Richard Schok - Family Owned Business in Fairbanks, Alaska
Mr. President, I’d like to thank you for the invitation to speak and bring much-needed attention to the reform to the rulemaking process used by the regulatory agencies.
I operate a family-owned business in Fairbanks, Alaska. We purchased some land for our business about 20 years ago so we could move operations out of town to the new facility and expand our facilities. We’ve spent the better part of 10 years and over $300,000 fighting with the regulatory agencies over the arbitrary and capricious nature of the Army Corps of Engineers wetland designation and their use of the Alaska supplement versus the 1987 congressionally-mandated Wetlands Manual.
This is effort is also — this effort does not include the time and energy put forth by the Pacific Legal Foundation on our behalf. I’d like to thank those folks as well.
The last straw for us is when we lost our appeal in the Ninth Circuit Court when they held that the agencies can make the regulations they want and require without congressional approval or oversight.
I’m hopeful that the changes made today — with this executive order, other land owners will not be negatively impacted as we have. Thank you again for this opportunity.
Andy Johnson - Stock Pond on Private Property
Well, thank you for having me, today, and my wife Morgan and my son, Roaman. I work as welder in Wyoming, and about five years ago, when I applied for a stock pond permit for my private property, I had no idea that the EPA would come knocking at my door and threaten me and my family — civilly, criminally, and a fine of $37,500 per day. The fines were up to $16 million when Pacific Legal Foundation stepped in and sued the EPA on my behalf, and my family.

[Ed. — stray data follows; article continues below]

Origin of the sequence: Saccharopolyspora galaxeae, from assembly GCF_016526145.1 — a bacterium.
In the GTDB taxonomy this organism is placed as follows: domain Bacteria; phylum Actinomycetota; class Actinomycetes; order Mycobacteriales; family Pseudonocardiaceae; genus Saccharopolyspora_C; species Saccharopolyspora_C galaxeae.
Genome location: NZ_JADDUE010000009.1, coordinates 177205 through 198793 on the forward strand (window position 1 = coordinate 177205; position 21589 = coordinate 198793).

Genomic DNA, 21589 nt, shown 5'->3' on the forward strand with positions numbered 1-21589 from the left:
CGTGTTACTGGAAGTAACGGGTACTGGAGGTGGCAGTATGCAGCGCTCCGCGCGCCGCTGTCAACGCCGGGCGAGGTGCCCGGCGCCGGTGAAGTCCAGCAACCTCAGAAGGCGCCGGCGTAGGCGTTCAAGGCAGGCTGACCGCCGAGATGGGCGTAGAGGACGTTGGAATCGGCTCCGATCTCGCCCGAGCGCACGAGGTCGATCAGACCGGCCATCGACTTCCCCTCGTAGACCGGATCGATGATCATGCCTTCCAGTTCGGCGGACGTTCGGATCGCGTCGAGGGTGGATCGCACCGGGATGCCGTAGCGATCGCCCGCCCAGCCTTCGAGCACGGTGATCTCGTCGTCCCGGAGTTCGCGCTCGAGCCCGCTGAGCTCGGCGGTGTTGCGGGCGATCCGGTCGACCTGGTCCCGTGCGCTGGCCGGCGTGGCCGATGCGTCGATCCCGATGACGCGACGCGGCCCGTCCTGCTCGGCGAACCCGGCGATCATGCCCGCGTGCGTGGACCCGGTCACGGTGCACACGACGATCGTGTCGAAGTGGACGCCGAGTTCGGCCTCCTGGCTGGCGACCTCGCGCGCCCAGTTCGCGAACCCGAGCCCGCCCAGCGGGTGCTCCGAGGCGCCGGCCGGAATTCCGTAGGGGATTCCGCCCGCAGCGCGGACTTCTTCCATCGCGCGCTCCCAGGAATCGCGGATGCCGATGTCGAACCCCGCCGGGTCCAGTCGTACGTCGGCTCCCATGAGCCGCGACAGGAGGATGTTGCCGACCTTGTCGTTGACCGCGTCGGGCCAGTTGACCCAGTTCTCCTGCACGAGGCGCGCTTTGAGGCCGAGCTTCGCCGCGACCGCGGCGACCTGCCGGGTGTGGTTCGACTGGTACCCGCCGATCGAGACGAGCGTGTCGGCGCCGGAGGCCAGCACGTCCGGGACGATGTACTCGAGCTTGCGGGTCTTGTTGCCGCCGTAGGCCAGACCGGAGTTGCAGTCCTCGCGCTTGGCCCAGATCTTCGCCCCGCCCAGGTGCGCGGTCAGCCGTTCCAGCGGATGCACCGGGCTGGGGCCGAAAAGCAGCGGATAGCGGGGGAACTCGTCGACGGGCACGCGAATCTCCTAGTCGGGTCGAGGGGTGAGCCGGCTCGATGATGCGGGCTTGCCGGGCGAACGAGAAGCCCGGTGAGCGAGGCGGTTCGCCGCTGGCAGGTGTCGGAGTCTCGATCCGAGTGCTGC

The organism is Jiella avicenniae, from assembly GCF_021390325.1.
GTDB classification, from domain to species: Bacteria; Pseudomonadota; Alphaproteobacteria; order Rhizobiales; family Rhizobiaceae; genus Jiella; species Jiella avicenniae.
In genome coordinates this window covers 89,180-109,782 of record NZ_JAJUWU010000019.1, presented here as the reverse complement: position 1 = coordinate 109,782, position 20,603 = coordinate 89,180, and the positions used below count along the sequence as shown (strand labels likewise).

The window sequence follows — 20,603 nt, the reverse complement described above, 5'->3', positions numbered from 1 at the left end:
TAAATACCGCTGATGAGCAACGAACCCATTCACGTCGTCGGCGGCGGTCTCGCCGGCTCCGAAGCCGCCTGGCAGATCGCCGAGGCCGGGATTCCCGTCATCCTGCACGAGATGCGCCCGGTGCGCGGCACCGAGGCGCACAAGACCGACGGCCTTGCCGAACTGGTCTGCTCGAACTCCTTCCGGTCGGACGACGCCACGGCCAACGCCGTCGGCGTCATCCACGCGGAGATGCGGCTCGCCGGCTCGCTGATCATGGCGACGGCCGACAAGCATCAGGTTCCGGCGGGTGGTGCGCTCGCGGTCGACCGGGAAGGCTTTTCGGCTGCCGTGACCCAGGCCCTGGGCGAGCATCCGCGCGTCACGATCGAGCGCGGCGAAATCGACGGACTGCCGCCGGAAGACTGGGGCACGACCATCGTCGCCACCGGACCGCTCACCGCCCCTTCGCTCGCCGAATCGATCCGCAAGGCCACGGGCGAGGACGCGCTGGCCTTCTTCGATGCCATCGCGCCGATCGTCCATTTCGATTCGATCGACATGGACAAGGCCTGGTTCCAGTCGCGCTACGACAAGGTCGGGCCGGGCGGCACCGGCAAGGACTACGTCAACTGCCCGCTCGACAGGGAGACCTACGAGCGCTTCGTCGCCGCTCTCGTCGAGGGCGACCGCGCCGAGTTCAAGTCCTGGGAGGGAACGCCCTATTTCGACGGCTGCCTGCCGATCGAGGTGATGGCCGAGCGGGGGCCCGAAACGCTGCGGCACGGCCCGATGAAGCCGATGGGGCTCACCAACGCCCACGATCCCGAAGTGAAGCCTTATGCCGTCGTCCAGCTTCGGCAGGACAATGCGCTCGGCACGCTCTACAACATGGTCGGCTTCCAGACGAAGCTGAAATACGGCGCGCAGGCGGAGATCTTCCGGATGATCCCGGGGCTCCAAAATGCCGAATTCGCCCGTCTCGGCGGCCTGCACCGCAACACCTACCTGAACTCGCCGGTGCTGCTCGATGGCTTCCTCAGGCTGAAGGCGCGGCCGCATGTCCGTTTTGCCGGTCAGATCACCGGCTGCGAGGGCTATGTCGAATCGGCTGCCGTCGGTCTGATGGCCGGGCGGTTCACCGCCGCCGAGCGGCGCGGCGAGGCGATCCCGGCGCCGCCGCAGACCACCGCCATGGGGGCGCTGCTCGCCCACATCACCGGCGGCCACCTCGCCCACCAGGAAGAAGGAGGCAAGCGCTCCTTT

And, at that point, the EPA changed their attitude; we were able to come to an agreement. We won our case, but unlike a lot of other middle class Americans, that’s not the case. They — we could have never fought. The litigation was way, way too expensive. So I’d just like to thank the President today for signing this executive order, which will hold the EPA and other government agencies more responsible for their actions. Thank you.
Kevin Lunny - Drakes Bay oyster farm
My name is Kevin Lunny. I’m a third-generation cattle rancher at the Point Reyes National Seashore in California.
About several years ago, we also were the owners of the Drakes Bay oyster farm — a sustainable family business where we produced nearly half of all the oysters in the state of California.
In 2014, the National Park Service launched a National Environmental Policy Act process that costs millions of dollars and lasted over eight years. And the National Park Service forced our oyster farm out of business. And if that wasn’t enough for our family and our community, today the rest of agriculture, which includes about another 24 ranching family farm businesses within the National Seashore, are facing the exact same process.
Our fear is that that process could ultimately be facing — and those families may be facing what the oyster farm faced. And so I’m here, Mr. President, thanking you for calling this meeting together so we can have this discussion. We urge you to continue your good work in following these policies and making sure these federal policies are managed in a way that family farmers and ranchers like us can actually benefit and survive these procedures and — so they’re not just for federal agencies that have pre-decided what they want before the process has begun and for professional litigants that abuse the process.
Thank you, Mr. President.